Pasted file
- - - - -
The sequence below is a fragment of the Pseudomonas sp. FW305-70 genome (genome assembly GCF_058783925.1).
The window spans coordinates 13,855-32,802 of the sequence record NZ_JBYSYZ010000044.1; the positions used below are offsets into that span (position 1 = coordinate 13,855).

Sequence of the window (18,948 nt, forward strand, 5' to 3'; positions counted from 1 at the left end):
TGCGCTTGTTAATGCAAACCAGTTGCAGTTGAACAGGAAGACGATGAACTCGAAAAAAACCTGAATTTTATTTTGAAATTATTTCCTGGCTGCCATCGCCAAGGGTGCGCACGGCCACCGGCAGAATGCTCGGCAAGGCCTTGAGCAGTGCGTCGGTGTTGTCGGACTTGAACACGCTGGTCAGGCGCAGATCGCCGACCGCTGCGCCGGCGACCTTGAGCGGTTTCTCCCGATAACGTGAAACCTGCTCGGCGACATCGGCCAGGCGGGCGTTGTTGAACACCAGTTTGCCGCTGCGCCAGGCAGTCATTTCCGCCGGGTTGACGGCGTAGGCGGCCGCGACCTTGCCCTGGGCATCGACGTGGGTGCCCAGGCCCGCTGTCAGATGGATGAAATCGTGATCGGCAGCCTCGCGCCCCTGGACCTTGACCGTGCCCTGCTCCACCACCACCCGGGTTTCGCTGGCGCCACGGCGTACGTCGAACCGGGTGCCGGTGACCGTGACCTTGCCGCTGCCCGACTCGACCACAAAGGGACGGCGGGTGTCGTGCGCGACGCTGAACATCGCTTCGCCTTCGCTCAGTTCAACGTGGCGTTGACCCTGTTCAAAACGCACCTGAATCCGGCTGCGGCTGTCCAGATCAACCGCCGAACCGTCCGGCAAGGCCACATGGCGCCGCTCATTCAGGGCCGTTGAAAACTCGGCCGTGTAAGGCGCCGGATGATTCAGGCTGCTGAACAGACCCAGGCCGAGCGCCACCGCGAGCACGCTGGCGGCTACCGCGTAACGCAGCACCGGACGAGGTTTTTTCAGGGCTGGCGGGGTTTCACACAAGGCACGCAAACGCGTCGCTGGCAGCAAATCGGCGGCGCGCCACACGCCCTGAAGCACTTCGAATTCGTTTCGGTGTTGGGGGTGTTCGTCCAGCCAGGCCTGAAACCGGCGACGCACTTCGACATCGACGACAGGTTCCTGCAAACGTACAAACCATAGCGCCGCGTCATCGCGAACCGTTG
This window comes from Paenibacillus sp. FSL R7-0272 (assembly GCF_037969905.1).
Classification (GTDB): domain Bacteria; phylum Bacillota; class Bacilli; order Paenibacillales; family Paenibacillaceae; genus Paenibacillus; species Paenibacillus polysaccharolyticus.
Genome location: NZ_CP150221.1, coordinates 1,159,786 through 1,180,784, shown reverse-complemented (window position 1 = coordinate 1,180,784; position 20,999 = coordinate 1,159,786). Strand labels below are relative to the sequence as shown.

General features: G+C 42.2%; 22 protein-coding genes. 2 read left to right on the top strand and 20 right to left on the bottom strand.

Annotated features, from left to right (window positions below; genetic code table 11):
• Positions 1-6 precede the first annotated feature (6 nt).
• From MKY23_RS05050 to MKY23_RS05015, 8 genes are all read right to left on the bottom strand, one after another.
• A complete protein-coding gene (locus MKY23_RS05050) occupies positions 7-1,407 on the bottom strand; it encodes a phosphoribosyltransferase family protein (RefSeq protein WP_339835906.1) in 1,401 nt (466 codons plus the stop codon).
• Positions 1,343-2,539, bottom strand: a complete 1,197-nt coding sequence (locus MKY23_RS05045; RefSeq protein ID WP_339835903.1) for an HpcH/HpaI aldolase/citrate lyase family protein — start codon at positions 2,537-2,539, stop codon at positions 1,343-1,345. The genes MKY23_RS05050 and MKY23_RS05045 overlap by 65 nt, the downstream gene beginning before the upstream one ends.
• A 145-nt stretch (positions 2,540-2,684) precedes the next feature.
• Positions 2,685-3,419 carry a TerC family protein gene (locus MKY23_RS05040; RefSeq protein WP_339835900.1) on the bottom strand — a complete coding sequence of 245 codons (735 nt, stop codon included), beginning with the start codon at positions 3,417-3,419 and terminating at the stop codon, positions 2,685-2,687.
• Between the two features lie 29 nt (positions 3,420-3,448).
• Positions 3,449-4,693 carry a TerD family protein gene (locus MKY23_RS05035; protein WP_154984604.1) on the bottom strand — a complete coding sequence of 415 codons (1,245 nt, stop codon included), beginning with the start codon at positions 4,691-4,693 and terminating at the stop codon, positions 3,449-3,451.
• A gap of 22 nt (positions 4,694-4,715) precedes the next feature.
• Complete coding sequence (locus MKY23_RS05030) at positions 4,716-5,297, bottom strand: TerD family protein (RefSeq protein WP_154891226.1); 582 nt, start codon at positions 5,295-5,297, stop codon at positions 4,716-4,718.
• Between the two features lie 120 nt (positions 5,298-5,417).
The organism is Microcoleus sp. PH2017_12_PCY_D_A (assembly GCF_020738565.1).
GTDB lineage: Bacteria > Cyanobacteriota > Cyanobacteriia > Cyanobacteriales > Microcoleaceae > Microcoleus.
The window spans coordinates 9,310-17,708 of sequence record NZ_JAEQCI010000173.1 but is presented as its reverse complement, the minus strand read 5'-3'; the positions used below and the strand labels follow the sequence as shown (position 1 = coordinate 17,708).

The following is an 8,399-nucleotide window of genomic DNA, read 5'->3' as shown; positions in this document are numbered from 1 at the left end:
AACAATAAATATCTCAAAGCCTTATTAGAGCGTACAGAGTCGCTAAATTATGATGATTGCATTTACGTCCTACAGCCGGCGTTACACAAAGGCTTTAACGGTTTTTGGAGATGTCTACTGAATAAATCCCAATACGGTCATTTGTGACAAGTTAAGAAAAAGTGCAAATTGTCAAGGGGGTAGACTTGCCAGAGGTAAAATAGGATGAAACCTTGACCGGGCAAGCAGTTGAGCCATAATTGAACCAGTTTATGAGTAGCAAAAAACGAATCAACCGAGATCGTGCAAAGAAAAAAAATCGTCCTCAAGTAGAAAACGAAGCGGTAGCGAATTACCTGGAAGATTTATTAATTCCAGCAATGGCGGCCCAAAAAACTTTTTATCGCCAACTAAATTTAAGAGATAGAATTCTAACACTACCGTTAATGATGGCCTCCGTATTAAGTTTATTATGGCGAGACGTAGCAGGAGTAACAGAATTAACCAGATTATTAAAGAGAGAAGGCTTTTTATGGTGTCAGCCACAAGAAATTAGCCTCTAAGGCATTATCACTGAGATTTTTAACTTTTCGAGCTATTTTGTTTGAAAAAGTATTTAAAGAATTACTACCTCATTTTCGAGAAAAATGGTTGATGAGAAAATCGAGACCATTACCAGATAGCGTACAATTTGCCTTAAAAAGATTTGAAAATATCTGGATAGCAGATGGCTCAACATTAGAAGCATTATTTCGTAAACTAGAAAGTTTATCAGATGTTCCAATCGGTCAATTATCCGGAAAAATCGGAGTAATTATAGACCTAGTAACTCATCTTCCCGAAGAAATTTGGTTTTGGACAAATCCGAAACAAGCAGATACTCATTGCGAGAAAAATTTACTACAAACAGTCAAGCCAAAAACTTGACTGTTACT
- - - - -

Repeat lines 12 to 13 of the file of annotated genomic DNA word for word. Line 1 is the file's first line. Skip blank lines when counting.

• A complete protein-coding gene (locus MKY23_RS05050) occupies positions 7-1,407 on the bottom strand; it encodes a phosphoribosyltransferase family protein (RefSeq protein WP_339835906.1) in 1,401 nt (466 codons plus the stop codon).
• Positions 1,343-2,539, bottom strand: a complete 1,197-nt coding sequence (locus MKY23_RS05045; RefSeq protein ID WP_339835903.1) for an HpcH/HpaI aldolase/citrate lyase family protein — start codon at positions 2,537-2,539, stop codon at positions 1,343-1,345. The genes MKY23_RS05050 and MKY23_RS05045 overlap by 65 nt, the downstream gene beginning before the upstream one ends.